Audacious sends Title 1 kids to CIMI and Astro Camps. “These are just givens in the higher-funded schools,” says Catherine. “But they’re not in the budget for Title 1 schools.”

Health Notes

Audacious’ Healthy Habits program works with partners like Santa Barbara Bike Coalition and COAST. “Fifty percent of second graders in Title 1 schools don’t know how to ride a bike,” says Catherine. “And outdoor education increases science scores by 27% in at-risk kids.” 

Audacious believes every child needs to know how to swim; which is not only important to prevent drowning, but also increases fitness and confidence. “The majority of our students have never been in a pool and don’t know how to swim before this program,” says Catherine. “And a lot have never even been to the beach. “ 

 “My favorite program is Orthodontia and Oral Health,” says Paul. Audacious has provided braces to 864 kids so far. “We work in partnership with top-rated orthodontists,” says Catherine. “At very discounted rates.” 

The program also enrolls the entire family in Denti-Cal, working with partners SB County Education Office and Children’s Oral Health Collaborative. “Teeth are the number one physical feature for why a kid is bulled,” says Catherine. “Studies show that people with ideal smiles are considered more intelligent and have a better chance of getting a job.” 

 “My favorite program is Essential Life Skills,” says Jane. “When you’re a kid from a wealthy or a middle-class family, there are a whole bunch of things you learn at home with your parents that aren’t available to kids from poor families. Then when these kids get to college – if they get to college – they don’t feel like they fit in.”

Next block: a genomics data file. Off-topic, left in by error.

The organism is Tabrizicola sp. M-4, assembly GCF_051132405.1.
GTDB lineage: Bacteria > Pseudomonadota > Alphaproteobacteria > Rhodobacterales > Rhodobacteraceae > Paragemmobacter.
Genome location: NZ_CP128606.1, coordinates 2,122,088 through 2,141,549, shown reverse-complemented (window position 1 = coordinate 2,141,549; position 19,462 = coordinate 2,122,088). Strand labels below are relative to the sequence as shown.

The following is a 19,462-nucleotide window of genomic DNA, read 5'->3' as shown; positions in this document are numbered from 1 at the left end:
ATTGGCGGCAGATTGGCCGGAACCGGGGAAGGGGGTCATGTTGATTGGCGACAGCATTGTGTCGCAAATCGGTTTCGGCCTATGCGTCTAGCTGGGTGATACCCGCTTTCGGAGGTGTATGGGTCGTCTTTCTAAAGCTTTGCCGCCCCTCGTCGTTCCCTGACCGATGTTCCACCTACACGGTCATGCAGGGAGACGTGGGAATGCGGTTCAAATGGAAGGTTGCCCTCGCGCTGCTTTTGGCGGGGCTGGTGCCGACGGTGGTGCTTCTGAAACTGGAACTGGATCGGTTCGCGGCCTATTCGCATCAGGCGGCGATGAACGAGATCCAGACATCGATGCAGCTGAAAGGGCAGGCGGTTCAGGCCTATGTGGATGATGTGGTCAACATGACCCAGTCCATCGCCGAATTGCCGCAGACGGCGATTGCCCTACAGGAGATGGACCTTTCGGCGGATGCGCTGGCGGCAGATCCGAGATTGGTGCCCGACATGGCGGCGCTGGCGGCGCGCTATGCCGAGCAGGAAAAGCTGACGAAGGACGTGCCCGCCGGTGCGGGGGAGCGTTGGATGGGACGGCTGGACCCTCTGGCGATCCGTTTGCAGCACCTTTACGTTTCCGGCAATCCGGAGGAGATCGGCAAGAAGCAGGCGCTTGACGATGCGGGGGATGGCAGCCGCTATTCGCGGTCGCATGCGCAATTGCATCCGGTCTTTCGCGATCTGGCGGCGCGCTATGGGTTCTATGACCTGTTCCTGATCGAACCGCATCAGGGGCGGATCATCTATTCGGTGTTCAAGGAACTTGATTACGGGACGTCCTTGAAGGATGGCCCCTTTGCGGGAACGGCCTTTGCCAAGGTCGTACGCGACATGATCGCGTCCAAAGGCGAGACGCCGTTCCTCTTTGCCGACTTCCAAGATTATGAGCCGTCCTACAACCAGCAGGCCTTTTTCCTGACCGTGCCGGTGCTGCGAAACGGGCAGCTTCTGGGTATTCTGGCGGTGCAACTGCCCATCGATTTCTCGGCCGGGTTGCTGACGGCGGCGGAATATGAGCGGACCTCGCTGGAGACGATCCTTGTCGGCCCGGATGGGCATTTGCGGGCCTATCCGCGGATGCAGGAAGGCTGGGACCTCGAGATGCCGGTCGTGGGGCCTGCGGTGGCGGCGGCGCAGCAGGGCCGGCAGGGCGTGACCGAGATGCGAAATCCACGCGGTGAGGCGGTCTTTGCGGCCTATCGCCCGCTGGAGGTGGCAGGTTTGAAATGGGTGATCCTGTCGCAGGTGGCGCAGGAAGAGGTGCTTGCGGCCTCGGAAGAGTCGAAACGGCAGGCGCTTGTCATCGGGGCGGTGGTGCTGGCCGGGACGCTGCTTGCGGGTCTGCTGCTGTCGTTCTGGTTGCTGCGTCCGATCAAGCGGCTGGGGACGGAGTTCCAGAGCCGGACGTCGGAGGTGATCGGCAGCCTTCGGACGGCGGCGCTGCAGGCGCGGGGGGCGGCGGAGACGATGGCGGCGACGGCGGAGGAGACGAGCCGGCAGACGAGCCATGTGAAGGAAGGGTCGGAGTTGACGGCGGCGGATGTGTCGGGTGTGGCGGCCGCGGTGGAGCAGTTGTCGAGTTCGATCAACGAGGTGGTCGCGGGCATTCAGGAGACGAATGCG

Finance, Music, and Art 

Audacious works with fantastic partners such as Montecito Bank & Trustto teach financial literacy to kids. They learn the difference between “wants and needs” and Audacious gifts their first bank accounts at Montecito Bank & Trust, which is matched by a gift from MB&T if the student hasn’t used the funds in six months. “After a year, ninety percent of the students continue to save and grow their accounts,” says Catherine

There are a lot of art and music opportunities in the Essential Life Skills program, such as Viva El Arte, Children’s Creative Project, SB Maritime Museum, and UCSB Arts & Lectures.Kids have dancing and drumming integrated into their classroom and the whole family has access to free tickets and world-class performances at many of the local museums and galleries. Working with The Key Class, Audacious hosts an annual dinner at MOXI and all the kids gets dressed up and learn etiquette and social skills. Marshalls generously funded clothes so they can be really dressed to the nine. Kids learn everything from handshakes to mock interviews. 

 “The principals tell us that this class really helps kids to learn to respect their other classmates and it decreases bullying,” says Catherine. 

To know more, go to or email You can donate to any Audacious partner online or send a donation to any Title 1 school. “We really want to help close the life gap,” says Paul.